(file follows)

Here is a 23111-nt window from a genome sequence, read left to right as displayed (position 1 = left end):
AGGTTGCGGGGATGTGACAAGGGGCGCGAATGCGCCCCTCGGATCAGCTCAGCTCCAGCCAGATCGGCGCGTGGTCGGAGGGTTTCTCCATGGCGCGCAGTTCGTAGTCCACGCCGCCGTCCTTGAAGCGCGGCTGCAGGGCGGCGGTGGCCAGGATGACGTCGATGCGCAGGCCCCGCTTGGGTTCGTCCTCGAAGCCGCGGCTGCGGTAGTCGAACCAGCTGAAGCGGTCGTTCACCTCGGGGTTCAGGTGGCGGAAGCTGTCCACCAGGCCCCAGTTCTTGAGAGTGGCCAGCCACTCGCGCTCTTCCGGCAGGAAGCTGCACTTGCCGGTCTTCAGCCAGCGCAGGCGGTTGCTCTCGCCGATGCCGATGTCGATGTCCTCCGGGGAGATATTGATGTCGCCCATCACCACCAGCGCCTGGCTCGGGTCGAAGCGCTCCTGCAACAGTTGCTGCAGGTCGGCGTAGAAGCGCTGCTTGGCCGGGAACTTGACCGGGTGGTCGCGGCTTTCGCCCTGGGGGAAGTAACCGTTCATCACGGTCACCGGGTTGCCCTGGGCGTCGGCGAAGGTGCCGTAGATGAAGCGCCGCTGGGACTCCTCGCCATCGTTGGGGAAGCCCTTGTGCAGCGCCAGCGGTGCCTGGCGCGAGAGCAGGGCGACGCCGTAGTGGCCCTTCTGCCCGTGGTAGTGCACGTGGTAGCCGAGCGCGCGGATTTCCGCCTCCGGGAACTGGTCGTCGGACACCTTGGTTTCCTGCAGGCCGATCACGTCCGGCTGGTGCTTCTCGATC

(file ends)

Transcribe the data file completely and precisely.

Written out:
Here is a 23111-nt window from a genome sequence, read left to right as displayed (position 1 = left end):
AGGTTGCGGGGATGTGACAAGGGGCGCGAATGCGCCCCTCGGATCAGCTCAGCTCCAGCCAGATCGGCGCGTGGTCGGAGGGTTTCTCCATGGCGCGCAGTTCGTAGTCCACGCCGCCGTCCTTGAAGCGCGGCTGCAGGGCGGCGGTGGCCAGGATGACGTCGATGCGCAGGCCCCGCTTGGGTTCGTCCTCGAAGCCGCGGCTGCGGTAGTCGAACCAGCTGAAGCGGTCGTTCACCTCGGGGTTCAGGTGGCGGAAGCTGTCCACCAGGCCCCAGTTCTTGAGAGTGGCCAGCCACTCGCGCTCTTCCGGCAGGAAGCTGCACTTGCCGGTCTTCAGCCAGCGCAGGCGGTTGCTCTCGCCGATGCCGATGTCGATGTCCTCCGGGGAGATATTGATGTCGCCCATCACCACCAGCGCCTGGCTCGGGTCGAAGCGCTCCTGCAACAGTTGCTGCAGGTCGGCGTAGAAGCGCTGCTTGGCCGGGAACTTGACCGGGTGGTCGCGGCTTTCGCCCTGGGGGAAGTAACCGTTCATCACGGTCACCGGGTTGCCCTGGGCGTCGGCGAAGGTGCCGTAGATGAAGCGCCGCTGGGACTCCTCGCCATCGTTGGGGAAGCCCTTGTGCAGCGCCAGCGGTGCCTGGCGCGAGAGCAGGGCGACGCCGTAGTGGCCCTTCTGCCCGTGGTAGTGCACGTGGTAGCCGAGCGCGCGGATTTCCGCCTCCGGGAACTGGTCGTCGGACACCTTGGTTTCCTGCAGGCCGATCACGTCCGGCTGGTGCTTCTCGATC